one of the things i love about it is the energy the creativity so the one thing that that's really key to fintech is they're taking something that's well understood well established yeah right uh you know financial transactions banking has been around for hundreds of years maybe thousands hundreds here thousands in japan um and uh and uh and and they're trying to rethink how to do things better how to do things faster more efficiently more cost effectively with a better customer experience so i love the creativity and the energy that goes behind that um i'm a bit of a geek so i also love the technology side so i love the fact that in to do this they're leveraging emerging technologies and and uh and uh i like the pace i mean they it's it's fast it's dynamic um one of the things i didn't like when i was in the corporate world is it takes a very long time to make a decision right uh in a fintech company you get the right three people in a room you can have a decision in an hour wow yeah that's that's kind of exciting i see do you do you find any startups that's interesting like any canadian right like your canada base you find any canadian startups um particularly working on interesting fintech ideas um well there's a there's there's a there's a few i think one of the things that's really interesting i'm in i'm located in toronto um and toronto is one of if not the top global hub for artificial intelligence so we have a we have a we have a program uh at the university of toronto that's world renowned uh for its uh for developing ai uh masters and doctorate uh level people um and that's created a real energy around artificial intelligence in toronto and there's some some really interesting things going on in that space and there's just a a whole pascal of of emerging ai companies that are really looking at uh applying artificial intelligence to all sorts of aspects of fintech and regtech and medical tech and it's it's really moving quite quickly so that's an exciting space generally without specific companies um do you have any um i don't mean fintech is also a big space here toronto's big finance center yeah um in a in an odd sort of way um i i think canada has benefited from uh restrictive immigration policies in the u.s because a lot of uh high-end global talent um is now uh has a much harder time in moving to the us so they moved to canada instead so so we have a lot of even the big u.s companies google apple amazon are rapidly expanding their capabilities here because uh it's a it's a it's a very deep talent market and the ability to tap the global markets i was just on a call this morning in from taipei right so uh so there's uh there's uh there like it's it's becoming a very global an open global hub whereas the current environment in the us is a bit more restrictive so their ability to think globally and internationally seems to be at this point in time a bit more restricted

so companies that come to mind uh there's a company called flinx that does some really interesting data work in financial services they've done very well there's a small fintech i've done work with called savvy ai that does uh really interesting work in digital lending digital mortgage lending and processing um there's there's it's it's an exciting time here it's been uh a lot of growth in the space i see so that kind of that kind of leads me to the next question which is what kind of uh cross-cultural opportunity do you see between japanese companies and internet japanese companies um partnering with the international market in fintech industry i i think it's i think huge opportunities and i and i wouldn't just limit it to japan um uh i would i would think you know where i'm seeing the most interesting things happening is with companies that are taking sort of a global approach i think you know prior to sort of the technology revolution um people tend to be very narrowly focused um on on what's happening close to them and i think now you can't survive doing that the only way to survive and compete is to really have a global mindset and and to look all over the place for for ideas um you know one of one of the things japan in specific uh obviously big technology leaders so lots of technological expertise in japan um uh also uh you know historically uh tons of operational uh process leadership out of japan like the whole kanban concept process engineering a lot of those concepts came out of japan so so now what's happening is is is how do you translate those those concepts which are developed in more of a manufacturing environment and how do you move them into the digital space so i think you know combining that sort of mindset that that and and capabilities that exist in japan which some of the emerging technologies and thoughts that are happening in you know north america europe uh elsewhere and asia uh potentially create some really interesting opportunities i'm not i'm not aware of the state of digital transformation in japan so i don't know where that's at on the curve i can say in canada it's underway but a lot of companies in canada i would say have a long way to go to really fully adopt digital processes um i see this is just out of curiosity personally how like how long do you predict like how um how long do we have ahead of us until we finally start seeing like lots of businesses or like start operating on foodie digital yeah you know that's interesting i think what's happening or at least from my experience what i'm seeing is people are starting in the back office so they're kind of splitting it they're starting in they're starting in the front and the back so in the front people are trying to to put a more digital experience in front of the customer but the reality is behind the scenes it's still pretty old-school um yeah right right so those those those front-end things are driven by how do i appear to my customers to be more digital and how do i create a better customer experience so you know we call it gui you know graphic user interface so how do i make a better interface but behind the scenes it's still kind of clunky and then at the other end in the deep operational level um those initiatives are being driven by um economic efficiency so if i can take a process that takes an hour and i can i can digitize that and turn it into 10 minutes that's going to save me a ton of money yeah so to the outward consumer it it it doesn't appear to be changing that quickly because those two pieces haven't met in the middle yet so you're getting that sort of user interface at the front and you're getting some base operational efficiency at the back and i think you'll see those things grow together it's kind of like digging a tunnel from two ends right you know you're digging from one end you're digging at the other end and the real breakthrough will be when the tunnels come together so i i'm a bit different than some people on this i think it'll take longer than some people are saying um and part of that is some of these things are hard to do they're expensive to do yeah and and companies ability and appetite to undertake them even though it's possible you know like you know it's possible to do something doesn't mean it's economically prudent to do it in the short term so i i think you'll see you'll see people sort of chip away at it and there won't be a big bang where suddenly things will appear i think you'll see things slowly move towards digital over the next sort of five to ten years um so i think i'm gonna come to my final question which is so we talked about customer experience and also employee experience yes with digital right like how do you find that like optimal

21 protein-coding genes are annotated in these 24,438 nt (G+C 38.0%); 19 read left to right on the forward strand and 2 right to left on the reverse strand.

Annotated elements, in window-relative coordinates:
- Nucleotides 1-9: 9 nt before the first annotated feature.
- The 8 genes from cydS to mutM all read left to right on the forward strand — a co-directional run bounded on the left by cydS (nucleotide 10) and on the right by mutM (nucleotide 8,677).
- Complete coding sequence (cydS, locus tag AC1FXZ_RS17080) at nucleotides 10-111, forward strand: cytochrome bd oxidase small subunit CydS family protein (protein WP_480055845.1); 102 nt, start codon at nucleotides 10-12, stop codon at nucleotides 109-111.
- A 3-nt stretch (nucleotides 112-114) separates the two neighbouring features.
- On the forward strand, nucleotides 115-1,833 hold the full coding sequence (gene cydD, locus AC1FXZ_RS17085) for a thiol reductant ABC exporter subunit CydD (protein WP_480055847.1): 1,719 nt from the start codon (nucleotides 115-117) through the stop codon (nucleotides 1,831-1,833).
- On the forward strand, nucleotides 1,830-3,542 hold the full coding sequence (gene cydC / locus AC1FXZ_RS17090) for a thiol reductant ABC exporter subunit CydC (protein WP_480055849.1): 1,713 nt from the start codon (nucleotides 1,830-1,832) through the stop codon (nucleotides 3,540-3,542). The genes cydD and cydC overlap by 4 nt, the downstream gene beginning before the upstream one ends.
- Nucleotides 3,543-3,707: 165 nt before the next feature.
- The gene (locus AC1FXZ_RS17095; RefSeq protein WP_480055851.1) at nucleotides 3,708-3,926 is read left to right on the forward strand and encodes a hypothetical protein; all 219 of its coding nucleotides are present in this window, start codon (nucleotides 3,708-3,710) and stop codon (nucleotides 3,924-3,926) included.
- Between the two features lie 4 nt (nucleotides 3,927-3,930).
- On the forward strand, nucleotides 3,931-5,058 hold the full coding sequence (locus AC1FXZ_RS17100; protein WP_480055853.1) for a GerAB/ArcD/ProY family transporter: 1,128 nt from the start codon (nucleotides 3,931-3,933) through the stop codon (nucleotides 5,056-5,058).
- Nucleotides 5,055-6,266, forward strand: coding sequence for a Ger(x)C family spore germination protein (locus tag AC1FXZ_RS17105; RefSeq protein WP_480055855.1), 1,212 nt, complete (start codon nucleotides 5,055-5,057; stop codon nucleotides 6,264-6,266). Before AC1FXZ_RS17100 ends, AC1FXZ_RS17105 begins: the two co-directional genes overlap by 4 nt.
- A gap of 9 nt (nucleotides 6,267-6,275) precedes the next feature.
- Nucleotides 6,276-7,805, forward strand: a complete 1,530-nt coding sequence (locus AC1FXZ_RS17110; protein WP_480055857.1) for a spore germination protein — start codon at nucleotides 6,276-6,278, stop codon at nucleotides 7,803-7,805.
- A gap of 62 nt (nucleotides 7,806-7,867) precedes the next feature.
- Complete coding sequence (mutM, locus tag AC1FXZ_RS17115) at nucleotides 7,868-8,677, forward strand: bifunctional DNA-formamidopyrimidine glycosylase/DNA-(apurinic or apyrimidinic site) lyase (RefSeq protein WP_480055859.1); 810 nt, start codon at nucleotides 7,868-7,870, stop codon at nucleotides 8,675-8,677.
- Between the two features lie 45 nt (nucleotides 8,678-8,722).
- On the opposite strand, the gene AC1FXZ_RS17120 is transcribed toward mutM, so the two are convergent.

like optimal experience for both audience when you try to integrate digital operation in what they do yeah i think it's uh i think it's even so to go back to the ai example right so everybody's excited about ai it's very exciting but i think where you'll see more advances in the near term is what i would call human augmented ai so the ai is in there doing some processes in the background but there's also human intervention so i think you're going to see that in the next few years where it's sort of where the ai is a support to a human interaction not completely taking over i think what it really comes down to is usability and simplicity both for the employee the user and for the customer and the thing that gets you know i'll give you an example um somebody was i was working with was doing a digital transformation i asked them why they were doing it well they didn't they couldn't answer me that's a bad sign right there right um and when i did push them they said well i'm creating a better i'm creating a better experience for my customer and i said well have you spoken to your customers do you know what kind of experience they're looking for and they said no so how do you improve the customer experience if you don't understand what the customer is looking to do so so the so to answer your question you know research and understanding of what your customer wants to do and how they want to do it is kind of a big first step on the path there's no sense transforming to an outcome that you don't know is going to be satisfactory to your customer right and on the internal side i would say you know always think about you know the people who are going to deliver these processes if if if the uh if the tools aren't there if the training isn't there if they're if their ability to interact with the process and the technology isn't well understood you're not going to deliver it so it really comes down to knowledge of what the needs are and the training on how to deliver it um that makes a lot of sense well um today we learned a lot from you thank you very much for coming to my show before i let you go i also want to quickly mention where can people find your chris uh they can find me through my website at uh www.freestonegroup.ca um i'm on linkedin um they can find me there as well christopher white uh and that's probably the best way to get ahold and my email is chris at freestonegroup.ca perfect well thank you very much for coming to the show today well thank you very much